“Hey Ruben,” I whispered to my friend and A’s veteran minor league coach Ruben Escalera, “what do the yellow wristbands mean?” “They’re for Cre’s little son, Alex.” [he paused, presumably for my heart to sink] “He has cancer.”
I immediately thought back to 2012 when the darling 7-year-old bat boy, whose helmet was as big as he was, would hustle as he’d bring water and baseballs to the umpires or to retrieve a bat left behind. This sweet child was a much of a fixture – and hard worker – at Papago and now at Fitch as any other member of the staff, including his father, Chris. Of the million questions populating my brain, most were answered when I read the dark green letters printed on the yellow neoprene band. “A’s for Alex.” Three simple words, one powerful comforting statement on the tight-knit family based at the Lew Wolff Training Center in Mesa Arizona. With this group in his corner, I pity the opponent.
LIFE BEFORE CANCER
Alex Lessner and his older brother, Tyler, have grown up on the fields at Papago and Fitch. Their dad, Chris, is completing his 21st year as a certified athletic trainer with Oakland, almost all of that time based in Arizona. Chris (who’s known as “Cre”) would bring his sons to work on weekends and during summer break. They learned from an early age how to behave in baseball, how to work and how important it is to hustle. They earned the respect of coaches and players, and, best of all, spent time with their dad. Though not as often as when they were younger, thanks to busy school, sports, and social calendars, the boys still spend as much time on the fields when they can.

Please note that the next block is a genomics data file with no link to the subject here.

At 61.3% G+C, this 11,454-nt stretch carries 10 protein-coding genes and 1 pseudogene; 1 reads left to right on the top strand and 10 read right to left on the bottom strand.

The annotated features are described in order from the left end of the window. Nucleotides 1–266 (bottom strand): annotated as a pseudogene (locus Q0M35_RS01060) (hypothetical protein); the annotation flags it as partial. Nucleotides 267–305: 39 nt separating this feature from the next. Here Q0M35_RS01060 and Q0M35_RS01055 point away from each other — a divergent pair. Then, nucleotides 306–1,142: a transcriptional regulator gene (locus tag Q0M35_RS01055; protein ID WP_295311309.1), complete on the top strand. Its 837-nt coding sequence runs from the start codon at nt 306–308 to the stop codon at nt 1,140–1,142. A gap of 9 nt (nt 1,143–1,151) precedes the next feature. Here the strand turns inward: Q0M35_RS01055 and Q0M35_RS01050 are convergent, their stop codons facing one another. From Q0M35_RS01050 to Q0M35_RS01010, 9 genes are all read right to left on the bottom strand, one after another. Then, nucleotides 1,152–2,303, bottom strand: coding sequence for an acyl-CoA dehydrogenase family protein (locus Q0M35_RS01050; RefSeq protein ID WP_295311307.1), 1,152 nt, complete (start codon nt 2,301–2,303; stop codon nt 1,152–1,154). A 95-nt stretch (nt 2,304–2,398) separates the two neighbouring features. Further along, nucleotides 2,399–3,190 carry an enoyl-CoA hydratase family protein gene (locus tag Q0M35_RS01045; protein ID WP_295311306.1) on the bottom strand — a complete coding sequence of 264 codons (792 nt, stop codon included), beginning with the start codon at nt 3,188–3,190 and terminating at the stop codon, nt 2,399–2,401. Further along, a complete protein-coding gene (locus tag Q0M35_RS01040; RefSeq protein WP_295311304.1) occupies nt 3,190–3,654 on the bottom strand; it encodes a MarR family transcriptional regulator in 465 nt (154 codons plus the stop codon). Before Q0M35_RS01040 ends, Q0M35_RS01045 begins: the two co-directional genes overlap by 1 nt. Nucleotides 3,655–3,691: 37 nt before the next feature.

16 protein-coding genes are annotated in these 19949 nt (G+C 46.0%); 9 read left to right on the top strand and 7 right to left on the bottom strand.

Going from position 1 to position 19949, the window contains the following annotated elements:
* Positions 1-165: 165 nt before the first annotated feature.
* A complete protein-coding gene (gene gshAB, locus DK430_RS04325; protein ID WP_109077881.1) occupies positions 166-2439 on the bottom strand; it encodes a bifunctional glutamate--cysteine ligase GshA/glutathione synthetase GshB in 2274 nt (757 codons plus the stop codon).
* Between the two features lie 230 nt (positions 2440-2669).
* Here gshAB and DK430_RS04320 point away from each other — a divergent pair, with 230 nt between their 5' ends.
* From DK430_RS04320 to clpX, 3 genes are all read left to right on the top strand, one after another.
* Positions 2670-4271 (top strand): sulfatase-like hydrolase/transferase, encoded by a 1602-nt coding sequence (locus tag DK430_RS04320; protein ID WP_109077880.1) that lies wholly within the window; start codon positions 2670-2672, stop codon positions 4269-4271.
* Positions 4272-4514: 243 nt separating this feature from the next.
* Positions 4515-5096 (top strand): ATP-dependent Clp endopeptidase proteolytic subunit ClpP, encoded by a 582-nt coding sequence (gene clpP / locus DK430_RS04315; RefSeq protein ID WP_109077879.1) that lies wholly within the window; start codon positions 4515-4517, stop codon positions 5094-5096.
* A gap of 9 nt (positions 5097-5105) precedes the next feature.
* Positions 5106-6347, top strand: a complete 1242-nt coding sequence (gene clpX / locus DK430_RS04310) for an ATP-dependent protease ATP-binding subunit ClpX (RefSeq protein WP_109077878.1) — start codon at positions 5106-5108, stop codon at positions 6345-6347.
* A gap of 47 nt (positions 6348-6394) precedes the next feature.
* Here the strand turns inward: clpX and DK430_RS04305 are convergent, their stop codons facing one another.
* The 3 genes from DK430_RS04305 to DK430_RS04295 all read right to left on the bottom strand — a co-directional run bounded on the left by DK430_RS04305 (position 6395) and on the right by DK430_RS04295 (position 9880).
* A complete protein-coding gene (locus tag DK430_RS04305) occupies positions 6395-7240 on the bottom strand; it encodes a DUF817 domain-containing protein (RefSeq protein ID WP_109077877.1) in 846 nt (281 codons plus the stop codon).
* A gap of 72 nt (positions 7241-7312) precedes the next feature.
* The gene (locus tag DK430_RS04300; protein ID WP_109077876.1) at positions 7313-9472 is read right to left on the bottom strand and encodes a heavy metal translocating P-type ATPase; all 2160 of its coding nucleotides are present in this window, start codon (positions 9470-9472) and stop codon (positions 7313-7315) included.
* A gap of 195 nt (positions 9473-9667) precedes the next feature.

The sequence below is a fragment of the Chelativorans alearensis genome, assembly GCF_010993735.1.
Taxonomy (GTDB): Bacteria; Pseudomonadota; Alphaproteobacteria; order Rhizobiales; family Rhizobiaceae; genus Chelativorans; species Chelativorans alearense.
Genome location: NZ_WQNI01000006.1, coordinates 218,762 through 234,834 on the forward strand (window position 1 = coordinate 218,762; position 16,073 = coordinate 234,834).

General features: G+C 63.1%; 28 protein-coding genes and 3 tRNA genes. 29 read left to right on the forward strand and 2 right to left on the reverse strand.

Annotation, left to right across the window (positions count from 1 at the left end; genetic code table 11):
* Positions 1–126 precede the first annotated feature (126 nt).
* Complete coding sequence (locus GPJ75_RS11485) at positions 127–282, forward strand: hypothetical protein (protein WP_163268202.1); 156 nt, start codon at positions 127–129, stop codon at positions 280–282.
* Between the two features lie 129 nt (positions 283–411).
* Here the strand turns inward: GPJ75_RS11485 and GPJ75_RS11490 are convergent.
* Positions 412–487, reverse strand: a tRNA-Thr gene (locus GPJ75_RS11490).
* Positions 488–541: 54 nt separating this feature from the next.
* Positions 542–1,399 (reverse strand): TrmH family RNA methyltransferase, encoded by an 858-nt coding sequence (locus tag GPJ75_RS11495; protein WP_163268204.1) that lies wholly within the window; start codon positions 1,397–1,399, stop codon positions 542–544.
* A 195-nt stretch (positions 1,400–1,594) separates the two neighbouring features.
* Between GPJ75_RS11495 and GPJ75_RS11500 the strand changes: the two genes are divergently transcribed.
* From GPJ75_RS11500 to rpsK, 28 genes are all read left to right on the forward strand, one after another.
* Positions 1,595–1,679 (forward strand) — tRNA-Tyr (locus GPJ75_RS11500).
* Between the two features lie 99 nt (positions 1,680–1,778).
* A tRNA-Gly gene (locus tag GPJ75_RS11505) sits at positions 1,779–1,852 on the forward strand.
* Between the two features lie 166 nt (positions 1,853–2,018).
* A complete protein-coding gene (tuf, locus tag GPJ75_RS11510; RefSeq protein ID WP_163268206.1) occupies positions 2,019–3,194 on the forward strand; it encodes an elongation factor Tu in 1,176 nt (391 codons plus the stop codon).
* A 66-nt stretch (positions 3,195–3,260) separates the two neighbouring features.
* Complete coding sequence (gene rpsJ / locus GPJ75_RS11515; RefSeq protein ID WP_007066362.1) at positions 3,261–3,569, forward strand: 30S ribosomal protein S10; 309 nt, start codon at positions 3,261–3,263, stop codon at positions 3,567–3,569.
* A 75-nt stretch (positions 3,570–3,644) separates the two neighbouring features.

Working hard, doing well in his honors classes, and playing sports is how Alex spends most of his time. He’s a multi-sport athlete, playing soccer, football and his favorite of all, baseball. He’s pretty good, too. In May 2016, just before his 11th birthday Alex went 3 for 3 with 6 RBIs, 2 home runs and a double off the top of the centerfield fence at the Reach 11 Complex in North Phoenix in a tournament with the Madison RAMMS. A fun, final game of the season! Though he would miss playing baseball in the summer, he could not wait to start playing tackle football in the fall.
Football practice started the first week of August, when the daytime temperature in Phoenix is still 110 degrees. Add the mid-monsoon humidity and nightly threat of storms, and it is uncomfortable day or night even without football pads. It sounds grueling, and it is, but in this case, tackle football may have also saved Alex’s life.
August 1: First practice for Alex’s Pop Warner tackle football team. Daytime high temp and humidity were as expected – miserable – but Alex didn’t care; he was too excited. Besides, as a Phoenix-native, he’s played sports in this weather all his life. When Chris called home to see how practice was, the report wasn’t what he expected. Chris’s wife, Steph, described Alex being slow and sluggish, and needing frequent breaks. Each practice was increasingly worse (vomiting during practice, increased fatigue) but through it all, Alex never wanted to quit or complained. He objected when Chris decided to keep him home on Thursday. When returned on Friday full of energy feeling great there was a collective sigh of relief; the worst appeared to be over. Appeared to be until Saturday morning when the previous day’s high was outmatched by a severe plummet. The 11-year-old was so fatigued he would not have moved if his dad had not made him go shopping for new cleats and minimal school supplies.